Tell Me a Story

Cavedweller, by Dorothy Allison

Cavedweller, by Dorothy Allison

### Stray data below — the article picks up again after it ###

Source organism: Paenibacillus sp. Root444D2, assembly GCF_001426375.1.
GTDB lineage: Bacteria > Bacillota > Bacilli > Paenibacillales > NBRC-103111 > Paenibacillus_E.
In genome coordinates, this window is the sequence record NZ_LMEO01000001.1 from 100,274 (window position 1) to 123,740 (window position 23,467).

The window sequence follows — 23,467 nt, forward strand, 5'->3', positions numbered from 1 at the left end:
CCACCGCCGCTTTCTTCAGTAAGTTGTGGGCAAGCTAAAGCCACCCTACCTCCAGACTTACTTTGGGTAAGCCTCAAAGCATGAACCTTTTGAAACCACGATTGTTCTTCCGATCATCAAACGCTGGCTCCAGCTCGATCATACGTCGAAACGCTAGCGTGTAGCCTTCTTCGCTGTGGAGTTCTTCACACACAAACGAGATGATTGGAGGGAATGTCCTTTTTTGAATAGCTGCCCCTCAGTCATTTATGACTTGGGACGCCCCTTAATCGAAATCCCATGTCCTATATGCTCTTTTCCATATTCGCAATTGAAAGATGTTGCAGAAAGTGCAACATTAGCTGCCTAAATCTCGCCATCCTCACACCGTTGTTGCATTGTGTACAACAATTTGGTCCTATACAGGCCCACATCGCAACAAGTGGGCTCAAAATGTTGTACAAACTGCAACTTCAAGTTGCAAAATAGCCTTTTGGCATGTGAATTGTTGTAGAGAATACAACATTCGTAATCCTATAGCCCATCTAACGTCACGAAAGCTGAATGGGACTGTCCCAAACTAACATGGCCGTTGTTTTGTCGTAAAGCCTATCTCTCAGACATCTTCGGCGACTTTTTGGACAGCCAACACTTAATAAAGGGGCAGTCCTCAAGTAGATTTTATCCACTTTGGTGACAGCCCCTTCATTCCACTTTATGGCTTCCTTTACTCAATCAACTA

My son is nine years old and in the equivalent of fourth grade, an age when pupils have one main classroom (or “form,” as his school calls it) teacher save for specials such as science, PE, and art. We’ve been very pleased with this teacher, and one of her exemplary qualities is that she is attempting to teach her charges how to write well. Yes, they try their hands at “creative writing” and learn about different forms of poetry and prose, but most importantly, she is demonstrating how to – and demanding that the children do so, in the way only a good teacher can – “uplevel” their writing. She’s provided them with their own little booklet of mechanical writing tips and suggestions – much like the one I got from the most influential teacher I’ve ever had, although I didn’t learn any of these tricks of the trade in a formalized fashion until high school. (Nonetheless, thank you, Sr. O’Dea!) However, part of learning how to write well is also learning how to read well, which is why I loved looking in my son’s homework folder earlier this year and seeing his notes about context clues and how to interpret an author’s intent via the structure of his or her writing. And, despite not being a huge fan of fiction, he’s learning what makes a story, well, good. (What I’m waiting for is his chance meeting with a piece of fiction that will enchant him and make him want to curl up with a book and jump inside its pages. But I suppose I have to accept that not everyone enjoys this. Le Sigh!)

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